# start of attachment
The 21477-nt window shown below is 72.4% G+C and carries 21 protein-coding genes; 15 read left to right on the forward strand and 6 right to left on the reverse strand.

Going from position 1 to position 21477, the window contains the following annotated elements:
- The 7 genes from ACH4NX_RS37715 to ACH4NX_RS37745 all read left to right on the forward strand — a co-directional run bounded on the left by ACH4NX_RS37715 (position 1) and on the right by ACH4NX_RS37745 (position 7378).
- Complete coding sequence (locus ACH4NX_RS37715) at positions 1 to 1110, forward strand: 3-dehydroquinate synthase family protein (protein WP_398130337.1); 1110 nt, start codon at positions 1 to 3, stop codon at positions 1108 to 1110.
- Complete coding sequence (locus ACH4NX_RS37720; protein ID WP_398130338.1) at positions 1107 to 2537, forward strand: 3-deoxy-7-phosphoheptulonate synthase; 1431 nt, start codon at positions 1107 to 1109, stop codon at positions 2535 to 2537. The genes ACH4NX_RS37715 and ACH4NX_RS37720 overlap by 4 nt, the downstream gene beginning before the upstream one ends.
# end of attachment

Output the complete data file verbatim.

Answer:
The 21477-nt window shown below is 72.4% G+C and carries 21 protein-coding genes; 15 read left to right on the forward strand and 6 right to left on the reverse strand.

Going from position 1 to position 21477, the window contains the following annotated elements:
- The 7 genes from ACH4NX_RS37715 to ACH4NX_RS37745 all read left to right on the forward strand — a co-directional run bounded on the left by ACH4NX_RS37715 (position 1) and on the right by ACH4NX_RS37745 (position 7378).
- Complete coding sequence (locus ACH4NX_RS37715) at positions 1 to 1110, forward strand: 3-dehydroquinate synthase family protein (protein WP_398130337.1); 1110 nt, start codon at positions 1 to 3, stop codon at positions 1108 to 1110.
- Complete coding sequence (locus ACH4NX_RS37720; protein ID WP_398130338.1) at positions 1107 to 2537, forward strand: 3-deoxy-7-phosphoheptulonate synthase; 1431 nt, start codon at positions 1107 to 1109, stop codon at positions 2535 to 2537. The genes ACH4NX_RS37715 and ACH4NX_RS37720 overlap by 4 nt, the downstream gene beginning before the upstream one ends.